Tuesday, December 1, 2009
Do NOT Pity Me
Following our normal post-Thanksgiving tradition, the kids and I headed out pretty early last Friday for some Black Friday shopping. I love finding deals, but I also love the experience of moving along with a crazed crowd searching for an item that you know will cost less after the first of the year.
I wrote last year about our Black Friday experience and the problems we had navigating some stores with a wheelchair. It was interesting to me that this year things were a little easier. I wonder if all those store managers read my blog?
Since the navigating part of our Black Friday experience was easier this year, I was able to spend sometime people-watching. I saw lots of different ‘looks’ on the shopper’s faces – worry, excitement, the thrill of the hunt – but I also saw something that bothered me. I saw pity and sadness whenever a shopper would look at me pushing Ashley through the store.
Over the years, I have learned to deal with people feeling sorry for Ashley. I usually scoff a bit and enlighten them on some of Ashley’s antics. I share how she is much more like her peers than different, and it usually works. People would walk away with a good bit of the pity look wiped off their face. But this time the pity seemed directed at me.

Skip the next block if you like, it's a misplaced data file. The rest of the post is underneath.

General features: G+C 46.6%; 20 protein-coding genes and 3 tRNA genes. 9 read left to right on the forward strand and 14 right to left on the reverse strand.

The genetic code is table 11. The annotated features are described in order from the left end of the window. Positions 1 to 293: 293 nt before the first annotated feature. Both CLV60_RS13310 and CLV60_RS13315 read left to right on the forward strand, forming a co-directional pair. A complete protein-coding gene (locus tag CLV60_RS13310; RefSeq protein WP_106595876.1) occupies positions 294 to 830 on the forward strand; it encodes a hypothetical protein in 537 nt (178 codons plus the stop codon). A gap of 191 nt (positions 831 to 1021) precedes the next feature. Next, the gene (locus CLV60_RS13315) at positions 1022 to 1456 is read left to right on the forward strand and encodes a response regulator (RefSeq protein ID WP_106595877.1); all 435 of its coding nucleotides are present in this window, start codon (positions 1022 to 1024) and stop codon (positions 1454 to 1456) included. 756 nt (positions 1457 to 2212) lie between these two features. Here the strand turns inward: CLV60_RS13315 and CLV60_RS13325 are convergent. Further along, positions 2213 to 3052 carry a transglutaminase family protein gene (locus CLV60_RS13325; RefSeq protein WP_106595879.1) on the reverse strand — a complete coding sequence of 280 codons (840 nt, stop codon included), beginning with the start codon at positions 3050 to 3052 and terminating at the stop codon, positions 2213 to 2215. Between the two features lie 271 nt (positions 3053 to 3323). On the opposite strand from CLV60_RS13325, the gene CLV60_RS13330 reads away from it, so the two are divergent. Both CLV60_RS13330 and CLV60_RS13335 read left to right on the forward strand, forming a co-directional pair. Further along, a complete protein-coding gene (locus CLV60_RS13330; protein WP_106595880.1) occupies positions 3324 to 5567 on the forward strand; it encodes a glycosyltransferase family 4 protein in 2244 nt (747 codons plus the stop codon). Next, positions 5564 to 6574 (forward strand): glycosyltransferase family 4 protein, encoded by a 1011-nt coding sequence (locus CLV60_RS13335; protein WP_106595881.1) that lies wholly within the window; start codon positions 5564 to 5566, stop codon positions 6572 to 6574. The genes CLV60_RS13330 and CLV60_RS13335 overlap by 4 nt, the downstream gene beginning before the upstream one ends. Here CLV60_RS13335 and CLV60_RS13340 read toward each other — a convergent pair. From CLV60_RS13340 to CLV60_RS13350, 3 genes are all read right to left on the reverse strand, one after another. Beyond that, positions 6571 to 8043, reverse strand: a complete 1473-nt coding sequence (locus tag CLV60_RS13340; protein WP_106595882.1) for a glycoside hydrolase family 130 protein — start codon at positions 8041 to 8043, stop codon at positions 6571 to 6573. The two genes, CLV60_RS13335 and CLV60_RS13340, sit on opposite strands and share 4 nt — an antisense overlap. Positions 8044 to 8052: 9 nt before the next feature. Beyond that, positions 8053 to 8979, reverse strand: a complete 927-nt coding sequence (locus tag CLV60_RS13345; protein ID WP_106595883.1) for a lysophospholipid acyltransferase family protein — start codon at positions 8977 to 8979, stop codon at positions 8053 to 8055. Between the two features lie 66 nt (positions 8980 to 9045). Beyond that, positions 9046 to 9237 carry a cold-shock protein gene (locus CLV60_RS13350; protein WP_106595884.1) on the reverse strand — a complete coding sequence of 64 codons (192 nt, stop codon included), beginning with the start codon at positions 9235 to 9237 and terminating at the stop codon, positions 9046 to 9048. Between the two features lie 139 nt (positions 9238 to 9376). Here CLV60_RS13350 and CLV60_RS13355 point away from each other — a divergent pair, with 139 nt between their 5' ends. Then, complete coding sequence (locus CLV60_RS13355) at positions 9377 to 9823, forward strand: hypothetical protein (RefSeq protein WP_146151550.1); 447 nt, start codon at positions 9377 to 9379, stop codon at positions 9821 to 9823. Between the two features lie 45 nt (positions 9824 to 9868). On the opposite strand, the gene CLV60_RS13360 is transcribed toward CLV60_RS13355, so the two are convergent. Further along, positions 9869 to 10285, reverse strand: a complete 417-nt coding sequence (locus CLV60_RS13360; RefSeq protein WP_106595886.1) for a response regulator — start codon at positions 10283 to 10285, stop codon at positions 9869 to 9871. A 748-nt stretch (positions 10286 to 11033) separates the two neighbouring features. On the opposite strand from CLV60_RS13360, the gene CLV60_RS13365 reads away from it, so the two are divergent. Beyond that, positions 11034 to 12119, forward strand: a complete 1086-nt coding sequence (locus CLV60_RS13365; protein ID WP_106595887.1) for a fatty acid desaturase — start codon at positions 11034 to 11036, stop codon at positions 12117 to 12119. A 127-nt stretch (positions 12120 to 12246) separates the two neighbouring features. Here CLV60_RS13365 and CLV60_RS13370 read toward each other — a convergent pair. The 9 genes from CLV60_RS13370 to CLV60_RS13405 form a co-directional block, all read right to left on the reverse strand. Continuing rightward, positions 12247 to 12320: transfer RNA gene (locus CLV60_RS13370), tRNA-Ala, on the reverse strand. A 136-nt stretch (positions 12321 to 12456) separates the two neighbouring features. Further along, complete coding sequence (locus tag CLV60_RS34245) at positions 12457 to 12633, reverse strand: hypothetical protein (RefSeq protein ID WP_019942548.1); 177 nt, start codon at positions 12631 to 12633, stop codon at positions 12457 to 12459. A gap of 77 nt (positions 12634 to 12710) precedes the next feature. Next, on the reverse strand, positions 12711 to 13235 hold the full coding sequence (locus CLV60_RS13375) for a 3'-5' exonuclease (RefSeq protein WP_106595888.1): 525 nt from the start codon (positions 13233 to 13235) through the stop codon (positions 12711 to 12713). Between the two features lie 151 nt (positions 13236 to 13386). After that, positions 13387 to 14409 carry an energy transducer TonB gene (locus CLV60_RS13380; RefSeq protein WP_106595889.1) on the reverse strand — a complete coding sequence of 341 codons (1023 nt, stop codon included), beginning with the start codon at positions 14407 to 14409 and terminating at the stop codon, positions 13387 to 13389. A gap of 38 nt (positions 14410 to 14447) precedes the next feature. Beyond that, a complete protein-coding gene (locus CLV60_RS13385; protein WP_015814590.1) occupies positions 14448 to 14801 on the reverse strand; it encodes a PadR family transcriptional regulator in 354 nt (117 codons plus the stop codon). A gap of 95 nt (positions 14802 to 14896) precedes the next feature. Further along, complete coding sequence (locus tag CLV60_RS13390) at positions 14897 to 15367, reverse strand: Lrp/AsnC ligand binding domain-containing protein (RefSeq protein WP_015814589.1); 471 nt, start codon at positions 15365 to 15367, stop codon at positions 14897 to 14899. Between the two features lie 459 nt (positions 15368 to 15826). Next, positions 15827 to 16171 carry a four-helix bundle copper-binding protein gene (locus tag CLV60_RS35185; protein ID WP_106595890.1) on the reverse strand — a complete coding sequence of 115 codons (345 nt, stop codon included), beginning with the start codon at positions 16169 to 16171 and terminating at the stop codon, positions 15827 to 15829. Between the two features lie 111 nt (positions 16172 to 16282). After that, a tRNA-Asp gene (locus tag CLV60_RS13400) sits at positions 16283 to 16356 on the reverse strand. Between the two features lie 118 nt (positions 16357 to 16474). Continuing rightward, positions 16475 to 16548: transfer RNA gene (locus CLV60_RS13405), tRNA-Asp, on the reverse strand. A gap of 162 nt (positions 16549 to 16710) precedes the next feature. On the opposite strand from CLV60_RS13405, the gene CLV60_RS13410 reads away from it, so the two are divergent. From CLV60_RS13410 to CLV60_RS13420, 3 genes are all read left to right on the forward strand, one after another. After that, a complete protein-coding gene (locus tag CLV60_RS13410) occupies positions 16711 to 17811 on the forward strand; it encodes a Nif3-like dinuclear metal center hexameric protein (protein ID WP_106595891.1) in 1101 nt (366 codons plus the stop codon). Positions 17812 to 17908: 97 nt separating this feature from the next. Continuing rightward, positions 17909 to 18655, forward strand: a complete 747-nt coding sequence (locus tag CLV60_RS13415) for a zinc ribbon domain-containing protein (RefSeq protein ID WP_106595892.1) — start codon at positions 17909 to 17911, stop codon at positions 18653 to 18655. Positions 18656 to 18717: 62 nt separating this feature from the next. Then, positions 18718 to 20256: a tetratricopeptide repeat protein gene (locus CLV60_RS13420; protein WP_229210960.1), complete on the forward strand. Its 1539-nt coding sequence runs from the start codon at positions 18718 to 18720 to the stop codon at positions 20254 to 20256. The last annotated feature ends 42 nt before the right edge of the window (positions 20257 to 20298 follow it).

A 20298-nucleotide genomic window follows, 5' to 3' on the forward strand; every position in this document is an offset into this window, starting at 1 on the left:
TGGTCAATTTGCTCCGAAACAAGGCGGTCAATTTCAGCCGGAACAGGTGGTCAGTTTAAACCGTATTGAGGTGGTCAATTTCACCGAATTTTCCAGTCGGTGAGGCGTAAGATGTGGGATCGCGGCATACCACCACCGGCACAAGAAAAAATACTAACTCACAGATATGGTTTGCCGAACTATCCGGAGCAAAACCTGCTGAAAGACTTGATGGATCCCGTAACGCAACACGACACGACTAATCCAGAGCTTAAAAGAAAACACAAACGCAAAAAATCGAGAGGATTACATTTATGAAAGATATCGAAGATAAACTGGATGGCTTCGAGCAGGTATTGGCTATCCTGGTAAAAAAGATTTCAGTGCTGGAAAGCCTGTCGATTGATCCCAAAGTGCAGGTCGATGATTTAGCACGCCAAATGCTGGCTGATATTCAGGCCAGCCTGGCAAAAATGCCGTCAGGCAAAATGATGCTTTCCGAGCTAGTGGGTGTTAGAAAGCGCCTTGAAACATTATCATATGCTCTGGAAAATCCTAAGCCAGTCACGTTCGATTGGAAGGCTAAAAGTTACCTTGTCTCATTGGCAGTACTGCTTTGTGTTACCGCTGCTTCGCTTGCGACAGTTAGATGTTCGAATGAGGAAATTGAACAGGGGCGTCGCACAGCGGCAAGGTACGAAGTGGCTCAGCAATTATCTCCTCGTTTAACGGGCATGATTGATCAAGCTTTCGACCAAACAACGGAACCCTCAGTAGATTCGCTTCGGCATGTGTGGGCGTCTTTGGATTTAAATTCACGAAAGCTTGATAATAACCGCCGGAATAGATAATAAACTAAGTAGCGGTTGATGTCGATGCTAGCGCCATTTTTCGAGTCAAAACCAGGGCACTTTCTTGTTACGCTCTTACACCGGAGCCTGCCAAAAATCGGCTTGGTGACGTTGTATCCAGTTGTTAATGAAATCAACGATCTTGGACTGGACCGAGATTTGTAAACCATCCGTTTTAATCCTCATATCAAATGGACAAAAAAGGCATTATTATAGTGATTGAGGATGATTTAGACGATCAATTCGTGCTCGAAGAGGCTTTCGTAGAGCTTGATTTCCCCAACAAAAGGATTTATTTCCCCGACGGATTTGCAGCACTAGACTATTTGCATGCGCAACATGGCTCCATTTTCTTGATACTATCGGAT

It hit me pretty hard. Do people feel sorry for me that I have a daughter in a wheelchair? Do they believe my life is less than good because of that? Do they think I have regrets and dream about the child Ashley could have been had her birthmother not been an alcoholic?
I wish all those people with their pitying looks could read this blog. I wish they could understand that my life is complete, not unfulfilled, because I have a child with a significant disability. I wish they could spend a day with us and see that we are a joyful and more typical family than they think. I wish I could tell them that I am happier then I ever dreamed possible BECAUSE I have a child with a disability.
Here’s hoping some of them will read this blog, and will then understand.
Today I am thankful that Ashley's birthmother agreed to place her for adoption